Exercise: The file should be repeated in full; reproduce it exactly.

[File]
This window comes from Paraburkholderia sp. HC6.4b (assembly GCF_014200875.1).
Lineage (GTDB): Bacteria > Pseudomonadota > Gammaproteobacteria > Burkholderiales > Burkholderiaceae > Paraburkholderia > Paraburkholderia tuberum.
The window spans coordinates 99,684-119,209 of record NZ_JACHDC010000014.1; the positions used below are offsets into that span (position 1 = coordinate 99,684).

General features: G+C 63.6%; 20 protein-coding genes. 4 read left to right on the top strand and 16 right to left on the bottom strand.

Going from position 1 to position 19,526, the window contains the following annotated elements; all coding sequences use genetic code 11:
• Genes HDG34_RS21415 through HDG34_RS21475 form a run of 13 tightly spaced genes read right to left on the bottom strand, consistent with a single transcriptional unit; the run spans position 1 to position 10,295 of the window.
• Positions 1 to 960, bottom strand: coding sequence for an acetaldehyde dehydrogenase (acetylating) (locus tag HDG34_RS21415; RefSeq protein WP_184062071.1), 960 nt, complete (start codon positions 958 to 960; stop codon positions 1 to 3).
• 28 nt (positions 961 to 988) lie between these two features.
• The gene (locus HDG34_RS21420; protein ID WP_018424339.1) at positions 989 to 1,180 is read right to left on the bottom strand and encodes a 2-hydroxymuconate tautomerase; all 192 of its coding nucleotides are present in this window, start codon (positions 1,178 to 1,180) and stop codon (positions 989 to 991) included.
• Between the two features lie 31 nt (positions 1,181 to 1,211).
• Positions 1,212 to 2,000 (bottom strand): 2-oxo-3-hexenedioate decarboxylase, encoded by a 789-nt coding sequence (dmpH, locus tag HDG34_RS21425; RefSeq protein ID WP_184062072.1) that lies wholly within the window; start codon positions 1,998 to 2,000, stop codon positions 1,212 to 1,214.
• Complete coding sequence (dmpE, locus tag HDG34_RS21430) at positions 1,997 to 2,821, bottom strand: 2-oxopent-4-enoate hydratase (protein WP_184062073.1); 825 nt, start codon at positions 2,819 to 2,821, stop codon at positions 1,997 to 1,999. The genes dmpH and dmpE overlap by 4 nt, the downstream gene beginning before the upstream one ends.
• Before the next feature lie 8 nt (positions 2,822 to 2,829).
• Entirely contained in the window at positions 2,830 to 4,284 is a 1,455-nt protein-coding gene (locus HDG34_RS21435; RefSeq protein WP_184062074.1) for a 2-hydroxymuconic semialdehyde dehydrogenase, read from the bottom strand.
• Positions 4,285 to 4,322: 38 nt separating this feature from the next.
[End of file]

This window comes from Paraburkholderia sp. HC6.4b (assembly GCF_014200875.1).
Lineage (GTDB): Bacteria > Pseudomonadota > Gammaproteobacteria > Burkholderiales > Burkholderiaceae > Paraburkholderia > Paraburkholderia tuberum.
The window spans coordinates 99,684-119,209 of record NZ_JACHDC010000014.1; the positions used below are offsets into that span (position 1 = coordinate 99,684).

General features: G+C 63.6%; 20 protein-coding genes. 4 read left to right on the top strand and 16 right to left on the bottom strand.

Going from position 1 to position 19,526, the window contains the following annotated elements; all coding sequences use genetic code 11:
• Genes HDG34_RS21415 through HDG34_RS21475 form a run of 13 tightly spaced genes read right to left on the bottom strand, consistent with a single transcriptional unit; the run spans position 1 to position 10,295 of the window.
• Positions 1 to 960, bottom strand: coding sequence for an acetaldehyde dehydrogenase (acetylating) (locus tag HDG34_RS21415; RefSeq protein WP_184062071.1), 960 nt, complete (start codon positions 958 to 960; stop codon positions 1 to 3).
• 28 nt (positions 961 to 988) lie between these two features.
• The gene (locus HDG34_RS21420; protein ID WP_018424339.1) at positions 989 to 1,180 is read right to left on the bottom strand and encodes a 2-hydroxymuconate tautomerase; all 192 of its coding nucleotides are present in this window, start codon (positions 1,178 to 1,180) and stop codon (positions 989 to 991) included.
• Between the two features lie 31 nt (positions 1,181 to 1,211).
• Positions 1,212 to 2,000 (bottom strand): 2-oxo-3-hexenedioate decarboxylase, encoded by a 789-nt coding sequence (dmpH, locus tag HDG34_RS21425; RefSeq protein ID WP_184062072.1) that lies wholly within the window; start codon positions 1,998 to 2,000, stop codon positions 1,212 to 1,214.
• Complete coding sequence (dmpE, locus tag HDG34_RS21430) at positions 1,997 to 2,821, bottom strand: 2-oxopent-4-enoate hydratase (protein WP_184062073.1); 825 nt, start codon at positions 2,819 to 2,821, stop codon at positions 1,997 to 1,999. The genes dmpH and dmpE overlap by 4 nt, the downstream gene beginning before the upstream one ends.
• Before the next feature lie 8 nt (positions 2,822 to 2,829).
• Entirely contained in the window at positions 2,830 to 4,284 is a 1,455-nt protein-coding gene (locus HDG34_RS21435; RefSeq protein WP_184062074.1) for a 2-hydroxymuconic semialdehyde dehydrogenase, read from the bottom strand.
• Positions 4,285 to 4,322: 38 nt separating this feature from the next.